Capitolwire: Unions, school boards and House GOP uproar derail charter school reform.

By Peter L. DeCoursey & Kevin Zwick
Staff Writers

HARRISBURG (Oct. 18) – A deal between Republican legislative leaders and Gov. Tom Corbett to pass a compromise charter reform bill fell apart Wednesday due to suspicions by members of House GOP leaders and aggressive lobbying by education groups.

Administration officials and Senate GOP leaders were at a loss to explain what had happened.

Senate Majority Leader Dominic Pileggi, R-Delaware, said after 9 p.m. Wednesday he had not heard the deal had fell apart until “about five minutes ago when they gaveled out.”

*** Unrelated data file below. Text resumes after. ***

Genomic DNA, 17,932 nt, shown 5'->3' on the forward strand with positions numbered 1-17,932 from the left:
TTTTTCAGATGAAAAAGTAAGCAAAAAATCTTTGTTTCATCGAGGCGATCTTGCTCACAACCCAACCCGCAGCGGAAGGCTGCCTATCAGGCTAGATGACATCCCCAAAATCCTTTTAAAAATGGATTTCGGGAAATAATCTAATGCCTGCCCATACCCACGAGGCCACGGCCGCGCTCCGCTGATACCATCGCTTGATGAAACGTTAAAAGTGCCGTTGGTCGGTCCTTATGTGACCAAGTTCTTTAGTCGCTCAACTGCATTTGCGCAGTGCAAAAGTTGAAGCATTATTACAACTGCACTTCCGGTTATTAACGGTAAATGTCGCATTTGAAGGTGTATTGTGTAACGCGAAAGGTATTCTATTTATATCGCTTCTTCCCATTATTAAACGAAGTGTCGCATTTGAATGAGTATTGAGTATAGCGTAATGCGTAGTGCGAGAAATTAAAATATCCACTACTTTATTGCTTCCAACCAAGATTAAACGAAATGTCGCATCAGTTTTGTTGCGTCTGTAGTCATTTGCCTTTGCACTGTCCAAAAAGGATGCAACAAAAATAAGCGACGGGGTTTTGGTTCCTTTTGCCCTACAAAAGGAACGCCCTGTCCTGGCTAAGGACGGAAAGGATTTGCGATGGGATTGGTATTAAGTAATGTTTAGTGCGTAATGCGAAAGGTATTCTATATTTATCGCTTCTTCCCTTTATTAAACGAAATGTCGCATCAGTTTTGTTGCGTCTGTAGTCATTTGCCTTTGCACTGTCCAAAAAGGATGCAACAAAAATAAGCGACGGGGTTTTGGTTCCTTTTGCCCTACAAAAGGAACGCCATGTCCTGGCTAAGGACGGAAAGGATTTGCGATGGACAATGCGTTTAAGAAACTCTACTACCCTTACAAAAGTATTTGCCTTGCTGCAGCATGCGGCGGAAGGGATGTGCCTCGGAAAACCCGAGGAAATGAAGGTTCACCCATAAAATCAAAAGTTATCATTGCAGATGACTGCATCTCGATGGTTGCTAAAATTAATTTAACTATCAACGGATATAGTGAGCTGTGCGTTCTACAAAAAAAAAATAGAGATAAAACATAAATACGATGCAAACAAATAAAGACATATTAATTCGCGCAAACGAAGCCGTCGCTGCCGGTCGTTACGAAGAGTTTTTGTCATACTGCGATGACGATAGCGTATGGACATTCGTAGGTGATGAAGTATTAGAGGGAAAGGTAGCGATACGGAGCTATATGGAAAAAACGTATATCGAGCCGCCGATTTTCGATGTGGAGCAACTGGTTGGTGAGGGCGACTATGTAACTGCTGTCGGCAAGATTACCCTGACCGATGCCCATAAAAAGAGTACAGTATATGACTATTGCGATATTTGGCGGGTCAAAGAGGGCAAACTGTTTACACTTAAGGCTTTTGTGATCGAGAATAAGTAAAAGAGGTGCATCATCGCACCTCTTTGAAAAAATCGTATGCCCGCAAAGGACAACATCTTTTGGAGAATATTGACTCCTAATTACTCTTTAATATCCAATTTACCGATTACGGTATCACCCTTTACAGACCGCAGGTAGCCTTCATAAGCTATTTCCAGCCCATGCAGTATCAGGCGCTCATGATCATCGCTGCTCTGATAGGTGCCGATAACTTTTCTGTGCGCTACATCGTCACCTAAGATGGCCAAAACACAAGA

“There was no question that there was an agreement, it was an agreed amendment, I haven’t heard from House leadership what the problem was or why the bill was not run,” Pileggi said. “I would hope to hear something from them.”

One negotiator said: “It was a mix of a mishandled issue in the House, the PSEA and school boards and there are folks in the House who are just pissed at the Senate.”

House Speaker Sam Smith, R-Punxsutawney said the agreement fell apart due to multiple issues that could not be fixed in the available time.

“There were so many moving parts between the various funding issue with the cyber charters, some of issues with bricks and mortar charters, we just couldn’t build a consensus, between the House, the Senate and the governor’s office, to get it done,” Smith said.